Turos sighed. “If the enemy takes Lamarjolaine and we still manage to be victorious here in Lajolaine, then this war will only be a stalemate and neither side will maintain or gain control of this land since there will be no population to control.”

“One cannot know the plans of the Lunari,” Prince Hifur said. “They have given their orders to defend Lajolaine, and we have decided to withdraw the civilians to Lamarjolaine. Whatever happens, we will deal with it.”

Prince Hifur looked back out over the city. “Tell me, Turos, when are you and Jo’Ana planning to be married?”

“A time has not been determined,” Turos answered. “I was thinking we would wait until we reached Atalan as is traditional for the royal family. I have not asked her opinion on the matter.”

“I suggest you talk to her about it,” Prince Hifur said. “Her tribe may have their own customs, so if nothing else, you should tell her what you are planning for your future.”

“I can talk with her later today,” Turos said. “Has there been any word on the enemy advance toward Lajolaine? Do we know when they will arrive?”

“I did hear a scout report this morning that they may arrive as early as tomorrow morning, but the biggest problem is very few of the scouts sent out this week have returned. What we know about this enemy is very limited. Tawg Tishatov thinks the enemy has their own advance scouts scouring the countryside and killing anyone they find.”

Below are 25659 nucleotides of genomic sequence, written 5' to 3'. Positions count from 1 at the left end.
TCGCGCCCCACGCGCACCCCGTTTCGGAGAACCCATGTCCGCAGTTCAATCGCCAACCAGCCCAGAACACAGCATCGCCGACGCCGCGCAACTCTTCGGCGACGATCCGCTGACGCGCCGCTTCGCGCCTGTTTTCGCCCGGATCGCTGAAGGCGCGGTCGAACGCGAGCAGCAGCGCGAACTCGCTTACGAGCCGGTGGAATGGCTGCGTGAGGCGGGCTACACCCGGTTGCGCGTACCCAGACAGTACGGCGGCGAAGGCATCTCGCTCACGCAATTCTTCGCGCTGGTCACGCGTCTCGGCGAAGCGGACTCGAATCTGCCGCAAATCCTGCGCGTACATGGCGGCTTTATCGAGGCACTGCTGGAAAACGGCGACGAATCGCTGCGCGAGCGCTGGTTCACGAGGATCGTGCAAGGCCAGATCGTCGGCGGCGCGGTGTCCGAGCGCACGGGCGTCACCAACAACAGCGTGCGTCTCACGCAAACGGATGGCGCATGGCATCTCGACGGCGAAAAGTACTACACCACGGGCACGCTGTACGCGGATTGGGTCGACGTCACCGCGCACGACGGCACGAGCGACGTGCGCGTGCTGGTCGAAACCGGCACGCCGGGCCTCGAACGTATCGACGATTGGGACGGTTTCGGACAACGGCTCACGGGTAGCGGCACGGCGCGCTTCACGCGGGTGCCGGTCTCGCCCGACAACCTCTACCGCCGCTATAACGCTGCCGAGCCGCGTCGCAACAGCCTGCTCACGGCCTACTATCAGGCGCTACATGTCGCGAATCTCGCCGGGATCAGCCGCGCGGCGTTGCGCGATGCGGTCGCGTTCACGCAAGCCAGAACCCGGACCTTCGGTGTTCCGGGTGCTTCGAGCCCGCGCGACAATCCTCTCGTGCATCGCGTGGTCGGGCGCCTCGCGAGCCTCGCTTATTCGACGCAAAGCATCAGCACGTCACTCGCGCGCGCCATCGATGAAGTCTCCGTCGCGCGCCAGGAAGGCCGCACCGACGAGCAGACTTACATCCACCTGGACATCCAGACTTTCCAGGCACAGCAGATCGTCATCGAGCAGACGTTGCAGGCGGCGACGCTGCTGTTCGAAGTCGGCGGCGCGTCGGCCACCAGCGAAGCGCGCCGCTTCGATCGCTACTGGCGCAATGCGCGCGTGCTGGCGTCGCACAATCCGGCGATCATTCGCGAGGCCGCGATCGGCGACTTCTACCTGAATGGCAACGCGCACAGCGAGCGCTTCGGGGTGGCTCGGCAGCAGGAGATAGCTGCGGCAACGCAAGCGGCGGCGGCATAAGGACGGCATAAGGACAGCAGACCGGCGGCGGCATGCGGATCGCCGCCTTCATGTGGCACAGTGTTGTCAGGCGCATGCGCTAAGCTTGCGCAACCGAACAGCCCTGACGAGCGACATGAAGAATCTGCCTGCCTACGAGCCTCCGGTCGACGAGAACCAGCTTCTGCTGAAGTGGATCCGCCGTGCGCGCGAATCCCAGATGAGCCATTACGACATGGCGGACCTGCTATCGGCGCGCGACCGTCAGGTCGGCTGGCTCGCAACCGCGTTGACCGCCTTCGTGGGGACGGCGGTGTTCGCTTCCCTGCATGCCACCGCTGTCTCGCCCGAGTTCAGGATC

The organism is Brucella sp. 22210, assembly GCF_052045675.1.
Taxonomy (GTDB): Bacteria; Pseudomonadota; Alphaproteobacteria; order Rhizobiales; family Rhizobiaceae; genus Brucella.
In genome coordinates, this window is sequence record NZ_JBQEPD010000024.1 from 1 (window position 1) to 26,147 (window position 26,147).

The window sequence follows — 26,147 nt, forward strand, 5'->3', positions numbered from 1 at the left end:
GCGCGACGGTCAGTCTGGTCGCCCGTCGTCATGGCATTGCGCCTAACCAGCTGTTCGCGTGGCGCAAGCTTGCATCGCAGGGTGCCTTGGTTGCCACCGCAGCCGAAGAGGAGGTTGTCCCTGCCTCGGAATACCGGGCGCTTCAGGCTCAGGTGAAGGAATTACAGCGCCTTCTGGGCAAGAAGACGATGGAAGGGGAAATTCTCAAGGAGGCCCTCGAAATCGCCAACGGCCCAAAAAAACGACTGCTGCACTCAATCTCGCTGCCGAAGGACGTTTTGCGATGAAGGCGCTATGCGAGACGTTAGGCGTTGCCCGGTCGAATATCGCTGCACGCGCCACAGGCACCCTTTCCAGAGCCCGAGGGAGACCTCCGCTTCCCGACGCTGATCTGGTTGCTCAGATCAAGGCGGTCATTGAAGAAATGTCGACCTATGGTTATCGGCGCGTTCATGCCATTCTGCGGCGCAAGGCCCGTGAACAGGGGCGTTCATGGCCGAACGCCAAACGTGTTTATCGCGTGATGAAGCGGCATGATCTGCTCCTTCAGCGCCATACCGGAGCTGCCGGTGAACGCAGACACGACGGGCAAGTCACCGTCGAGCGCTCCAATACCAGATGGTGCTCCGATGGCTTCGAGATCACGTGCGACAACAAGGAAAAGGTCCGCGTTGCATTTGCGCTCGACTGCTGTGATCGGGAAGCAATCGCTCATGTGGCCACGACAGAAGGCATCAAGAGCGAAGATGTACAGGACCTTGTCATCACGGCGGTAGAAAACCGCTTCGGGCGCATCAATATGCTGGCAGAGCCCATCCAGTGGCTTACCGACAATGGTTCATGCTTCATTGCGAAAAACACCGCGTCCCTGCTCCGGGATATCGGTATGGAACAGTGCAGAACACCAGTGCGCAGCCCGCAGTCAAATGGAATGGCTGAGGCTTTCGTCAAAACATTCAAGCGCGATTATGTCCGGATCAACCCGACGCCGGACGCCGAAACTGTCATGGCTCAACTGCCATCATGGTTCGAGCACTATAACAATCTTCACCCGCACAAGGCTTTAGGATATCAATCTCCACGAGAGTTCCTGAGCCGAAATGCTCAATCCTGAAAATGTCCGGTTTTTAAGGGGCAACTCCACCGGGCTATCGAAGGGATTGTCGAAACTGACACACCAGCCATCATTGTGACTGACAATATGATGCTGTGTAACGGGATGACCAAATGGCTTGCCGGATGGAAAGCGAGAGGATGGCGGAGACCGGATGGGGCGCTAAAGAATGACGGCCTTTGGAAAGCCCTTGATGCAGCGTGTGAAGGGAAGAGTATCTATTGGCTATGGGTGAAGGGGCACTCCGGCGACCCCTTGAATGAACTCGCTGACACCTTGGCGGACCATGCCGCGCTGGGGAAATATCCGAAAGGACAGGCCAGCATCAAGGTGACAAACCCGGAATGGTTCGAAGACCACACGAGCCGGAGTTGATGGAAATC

“Fine,” Turos decided. “They will come and we will fight. I will be with my soldiers during the battle. Where will you be?”

“I will remain near the palace,” Prince Hifur answered. “Each brigade has a competent commander, and I will only go to them if I believe my presence will enable the unit to stand their ground longer. Unlike you, I am not very fond of directly engaging the enemy, and rely instead on my troops to do the work.”

Turos smiled. “I am not fond of it, but I do not shy away from challenge. I will stand with my troops and lead them from the front.”

“That is why everyone calls you mighty,” Prince Hifur said.

Turos suddenly noticed some movement on a grassy plain far off in the distance to the east. “What is that?” he asked, pointing.

Prince Hifur squinted as he looked at what Turos had spotted. “I think that is the enemy,” he said. “They will spend today, staying outside the range of our launchers, arranging and fortifying their positions, and then tomorrow they will advance. You should return to your troops, and I will go inform the Tawg.”

Turos nodded and followed his father down the steps in the spire.

When Turos returned to his camp, Wet Zet met him. “We’ve been fortifying our positions,” he said. “The arrows of the Olo are prepared, but I doubt they will do little more than dent the ranks of the enemy.”

Turos frowned. “Too bad we can’t coat a few million caltrops with that poison and spread them throughout the countryside. We’d stop the enemy dead in their tracks.”

“Why can’t we do that?” Wet Zet asked.

“There is no way we can get a few million caltrops or that substantial an amount of malinoa poison on such short notice,” Turos replied. “There is also a major chance that most of them will not be recovered and would be a dormant deadly threat until an innocent person accidentally steps on them. Basically, the risk is way too great.”